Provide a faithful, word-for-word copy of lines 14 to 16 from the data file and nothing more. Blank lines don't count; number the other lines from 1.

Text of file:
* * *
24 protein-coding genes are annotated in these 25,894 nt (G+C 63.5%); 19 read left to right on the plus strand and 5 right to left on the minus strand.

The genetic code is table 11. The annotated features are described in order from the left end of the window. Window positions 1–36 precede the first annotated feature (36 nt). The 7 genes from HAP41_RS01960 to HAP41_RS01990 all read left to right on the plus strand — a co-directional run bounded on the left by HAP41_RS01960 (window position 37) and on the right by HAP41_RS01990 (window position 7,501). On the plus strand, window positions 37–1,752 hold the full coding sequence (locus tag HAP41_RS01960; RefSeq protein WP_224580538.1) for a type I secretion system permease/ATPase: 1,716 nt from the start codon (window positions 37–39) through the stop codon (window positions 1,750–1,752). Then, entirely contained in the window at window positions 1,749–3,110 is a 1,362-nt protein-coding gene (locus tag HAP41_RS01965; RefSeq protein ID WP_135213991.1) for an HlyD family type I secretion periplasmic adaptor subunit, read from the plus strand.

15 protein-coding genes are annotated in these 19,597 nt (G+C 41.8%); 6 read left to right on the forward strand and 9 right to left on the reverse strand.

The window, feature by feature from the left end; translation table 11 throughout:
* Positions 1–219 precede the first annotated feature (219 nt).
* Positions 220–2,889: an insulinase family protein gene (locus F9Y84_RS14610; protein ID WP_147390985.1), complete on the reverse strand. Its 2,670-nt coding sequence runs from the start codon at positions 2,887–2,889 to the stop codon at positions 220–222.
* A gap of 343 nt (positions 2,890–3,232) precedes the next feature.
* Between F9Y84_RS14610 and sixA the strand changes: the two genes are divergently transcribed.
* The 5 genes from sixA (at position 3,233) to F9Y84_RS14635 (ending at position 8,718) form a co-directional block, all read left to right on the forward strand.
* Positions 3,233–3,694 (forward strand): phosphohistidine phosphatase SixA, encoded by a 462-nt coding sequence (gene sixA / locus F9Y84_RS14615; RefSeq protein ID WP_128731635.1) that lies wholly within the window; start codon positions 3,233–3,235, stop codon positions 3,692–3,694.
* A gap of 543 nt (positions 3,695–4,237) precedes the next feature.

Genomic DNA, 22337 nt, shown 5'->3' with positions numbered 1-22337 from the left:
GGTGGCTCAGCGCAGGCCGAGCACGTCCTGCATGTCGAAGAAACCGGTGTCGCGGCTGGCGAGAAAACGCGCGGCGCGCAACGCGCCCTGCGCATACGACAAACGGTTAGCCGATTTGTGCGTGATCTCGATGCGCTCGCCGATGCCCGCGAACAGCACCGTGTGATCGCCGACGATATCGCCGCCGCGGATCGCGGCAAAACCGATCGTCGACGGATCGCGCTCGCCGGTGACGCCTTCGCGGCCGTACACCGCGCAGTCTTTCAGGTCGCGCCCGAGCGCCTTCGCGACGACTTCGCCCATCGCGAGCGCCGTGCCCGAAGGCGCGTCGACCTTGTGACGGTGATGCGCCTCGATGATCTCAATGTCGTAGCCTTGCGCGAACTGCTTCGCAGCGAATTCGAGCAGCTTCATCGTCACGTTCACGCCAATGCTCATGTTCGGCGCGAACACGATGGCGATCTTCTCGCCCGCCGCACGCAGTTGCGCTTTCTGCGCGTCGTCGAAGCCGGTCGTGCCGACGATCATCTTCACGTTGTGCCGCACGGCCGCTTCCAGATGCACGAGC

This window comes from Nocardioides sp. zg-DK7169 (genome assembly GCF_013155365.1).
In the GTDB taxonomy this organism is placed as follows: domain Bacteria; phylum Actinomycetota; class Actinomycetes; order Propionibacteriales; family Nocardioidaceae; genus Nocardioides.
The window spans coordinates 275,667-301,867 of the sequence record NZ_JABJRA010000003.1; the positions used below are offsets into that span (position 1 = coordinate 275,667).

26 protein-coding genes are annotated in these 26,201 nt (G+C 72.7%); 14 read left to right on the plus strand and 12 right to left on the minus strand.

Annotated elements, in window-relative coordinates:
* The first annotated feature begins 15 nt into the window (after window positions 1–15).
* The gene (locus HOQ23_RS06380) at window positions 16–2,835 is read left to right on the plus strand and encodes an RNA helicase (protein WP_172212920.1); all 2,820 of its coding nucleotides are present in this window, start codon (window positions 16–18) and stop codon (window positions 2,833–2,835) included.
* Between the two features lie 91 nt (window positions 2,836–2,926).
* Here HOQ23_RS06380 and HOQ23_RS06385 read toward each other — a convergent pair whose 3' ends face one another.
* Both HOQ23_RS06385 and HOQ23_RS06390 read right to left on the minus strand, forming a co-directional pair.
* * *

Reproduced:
This window comes from Nocardioides sp. zg-DK7169 (genome assembly GCF_013155365.1).
In the GTDB taxonomy this organism is placed as follows: domain Bacteria; phylum Actinomycetota; class Actinomycetes; order Propionibacteriales; family Nocardioidaceae; genus Nocardioides.
The window spans coordinates 275,667-301,867 of the sequence record NZ_JABJRA010000003.1; the positions used below are offsets into that span (position 1 = coordinate 275,667).